Wednesday, June 18. Kigali, Rwanda.
A late-afternoon interview with Chantal Rwakazina goes well. Charming and enthusiastic, if overly verbose. Thirty five years, married, big smile and immaculately groomed in a peach business suit and gold-plated jewelry. Chantal is late but alerts me with a text message. Having a Rwandan cell phone has been a life saver.
While speaking with Chantal I get a call from Shirley’s friend John McCally, the physician I met at the U.S. Embassy earlier. He’s at Hotel Serena for a business meeting and asks me to meet him there for dinner instead of Republika as we’d planned. “They have a big buffet Wednesdays and they’ve got prawns!”
We eat outside on the terrace, a brilliant harvest moon — full, orange-hued — resting above and a large team of subdued African staff attending us. In Rwanda, such places have twice the staff they need. This is the ultimate in expat indulgence: men in oversized baker’s hats stir-fry prawns and squid at outdoor tables. Panoplies of cheeses, desserts. Cocktails. Should I be so decadent in a country this poor, particularly when I came her to give something of myself — and not scale new heights of self-indulgence?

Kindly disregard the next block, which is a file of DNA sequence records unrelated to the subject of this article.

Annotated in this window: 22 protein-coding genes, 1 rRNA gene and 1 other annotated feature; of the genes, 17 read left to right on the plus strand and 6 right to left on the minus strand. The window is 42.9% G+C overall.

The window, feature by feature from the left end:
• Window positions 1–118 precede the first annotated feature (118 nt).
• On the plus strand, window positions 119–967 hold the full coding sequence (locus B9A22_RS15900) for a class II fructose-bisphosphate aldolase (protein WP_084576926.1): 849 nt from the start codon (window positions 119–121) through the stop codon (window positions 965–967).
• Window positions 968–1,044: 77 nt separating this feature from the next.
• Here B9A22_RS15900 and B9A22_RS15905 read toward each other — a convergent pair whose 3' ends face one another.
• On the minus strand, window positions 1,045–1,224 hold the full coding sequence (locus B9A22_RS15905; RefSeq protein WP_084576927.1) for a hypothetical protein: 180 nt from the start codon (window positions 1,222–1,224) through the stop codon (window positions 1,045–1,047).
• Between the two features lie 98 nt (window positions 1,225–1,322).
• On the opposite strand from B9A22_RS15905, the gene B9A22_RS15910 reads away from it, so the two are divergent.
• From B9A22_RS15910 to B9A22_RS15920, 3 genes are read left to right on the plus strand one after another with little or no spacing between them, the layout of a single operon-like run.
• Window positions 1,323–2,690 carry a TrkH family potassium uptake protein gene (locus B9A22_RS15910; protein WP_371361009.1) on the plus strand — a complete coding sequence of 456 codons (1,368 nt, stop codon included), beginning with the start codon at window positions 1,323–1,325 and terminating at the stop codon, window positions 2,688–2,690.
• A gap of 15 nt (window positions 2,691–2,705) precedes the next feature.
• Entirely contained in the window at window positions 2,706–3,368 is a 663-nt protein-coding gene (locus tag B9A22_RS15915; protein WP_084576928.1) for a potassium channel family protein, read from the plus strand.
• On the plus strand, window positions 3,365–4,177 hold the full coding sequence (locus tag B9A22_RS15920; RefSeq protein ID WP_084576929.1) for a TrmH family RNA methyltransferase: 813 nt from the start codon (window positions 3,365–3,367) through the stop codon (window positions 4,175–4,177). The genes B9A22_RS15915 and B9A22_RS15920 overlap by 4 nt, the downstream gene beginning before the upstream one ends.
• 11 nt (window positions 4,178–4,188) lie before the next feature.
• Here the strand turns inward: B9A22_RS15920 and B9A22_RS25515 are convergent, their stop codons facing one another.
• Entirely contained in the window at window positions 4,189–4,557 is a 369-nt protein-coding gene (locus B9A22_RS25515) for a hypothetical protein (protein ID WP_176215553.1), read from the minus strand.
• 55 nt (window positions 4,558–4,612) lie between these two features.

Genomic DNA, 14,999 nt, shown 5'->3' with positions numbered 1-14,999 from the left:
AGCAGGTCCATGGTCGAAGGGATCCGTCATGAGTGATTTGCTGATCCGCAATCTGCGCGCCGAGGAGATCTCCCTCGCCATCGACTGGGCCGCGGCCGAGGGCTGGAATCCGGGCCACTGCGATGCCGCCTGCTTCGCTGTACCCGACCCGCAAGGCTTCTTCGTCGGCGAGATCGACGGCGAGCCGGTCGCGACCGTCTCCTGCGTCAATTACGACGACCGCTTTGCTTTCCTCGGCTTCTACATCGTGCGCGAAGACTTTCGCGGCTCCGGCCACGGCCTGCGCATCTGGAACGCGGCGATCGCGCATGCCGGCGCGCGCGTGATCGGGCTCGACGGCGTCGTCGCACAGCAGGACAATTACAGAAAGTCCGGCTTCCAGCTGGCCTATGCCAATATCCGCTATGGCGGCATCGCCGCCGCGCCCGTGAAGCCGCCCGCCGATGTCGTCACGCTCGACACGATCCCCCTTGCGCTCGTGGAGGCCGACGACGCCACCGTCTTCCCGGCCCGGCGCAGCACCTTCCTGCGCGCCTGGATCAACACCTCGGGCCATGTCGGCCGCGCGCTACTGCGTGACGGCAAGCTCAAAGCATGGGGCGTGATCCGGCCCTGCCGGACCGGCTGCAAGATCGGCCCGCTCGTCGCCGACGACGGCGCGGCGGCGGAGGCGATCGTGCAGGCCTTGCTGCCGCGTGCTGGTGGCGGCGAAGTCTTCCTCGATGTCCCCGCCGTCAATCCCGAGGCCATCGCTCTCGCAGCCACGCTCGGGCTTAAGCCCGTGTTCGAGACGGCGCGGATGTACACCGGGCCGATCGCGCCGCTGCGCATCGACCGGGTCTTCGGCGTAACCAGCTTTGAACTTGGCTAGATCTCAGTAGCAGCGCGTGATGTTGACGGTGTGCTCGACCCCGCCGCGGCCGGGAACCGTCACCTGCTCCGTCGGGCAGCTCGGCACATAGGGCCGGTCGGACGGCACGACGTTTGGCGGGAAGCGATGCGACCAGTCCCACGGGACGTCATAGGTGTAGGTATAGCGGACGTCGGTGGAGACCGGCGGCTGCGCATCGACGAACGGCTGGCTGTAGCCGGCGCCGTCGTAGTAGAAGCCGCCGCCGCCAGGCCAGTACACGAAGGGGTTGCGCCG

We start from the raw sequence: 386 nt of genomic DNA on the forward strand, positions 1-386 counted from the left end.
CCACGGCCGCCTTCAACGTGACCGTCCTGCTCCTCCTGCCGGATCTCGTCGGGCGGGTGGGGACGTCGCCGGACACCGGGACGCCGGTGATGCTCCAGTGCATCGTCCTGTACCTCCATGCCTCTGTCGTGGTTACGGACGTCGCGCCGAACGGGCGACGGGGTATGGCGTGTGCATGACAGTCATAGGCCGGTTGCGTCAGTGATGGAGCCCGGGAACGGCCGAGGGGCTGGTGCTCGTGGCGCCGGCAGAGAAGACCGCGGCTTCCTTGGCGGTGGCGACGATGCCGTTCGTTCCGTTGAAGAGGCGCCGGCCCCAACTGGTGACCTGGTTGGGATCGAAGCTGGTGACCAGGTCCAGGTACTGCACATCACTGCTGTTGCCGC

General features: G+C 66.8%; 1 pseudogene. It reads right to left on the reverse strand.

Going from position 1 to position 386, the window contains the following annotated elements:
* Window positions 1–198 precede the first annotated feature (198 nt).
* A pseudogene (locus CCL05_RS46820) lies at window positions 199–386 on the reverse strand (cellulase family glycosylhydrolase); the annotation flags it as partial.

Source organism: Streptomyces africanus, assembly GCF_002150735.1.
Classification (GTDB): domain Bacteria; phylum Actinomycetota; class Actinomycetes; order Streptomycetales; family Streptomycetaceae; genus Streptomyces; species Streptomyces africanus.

John, dressed in suit and tie as always, is in Kigali to establish a health clinic and orphanage, so I encourage him to get in touch with Henry Epino and see the Partners in Health facilities at Rwinkawavu and Kirehe. The best part of our conversation centers on Africa and the way its sexual customs – specifically, sex outside of marriage, and resistance to safe sex and condoms – have aggravated and made constant the spread of AIDS.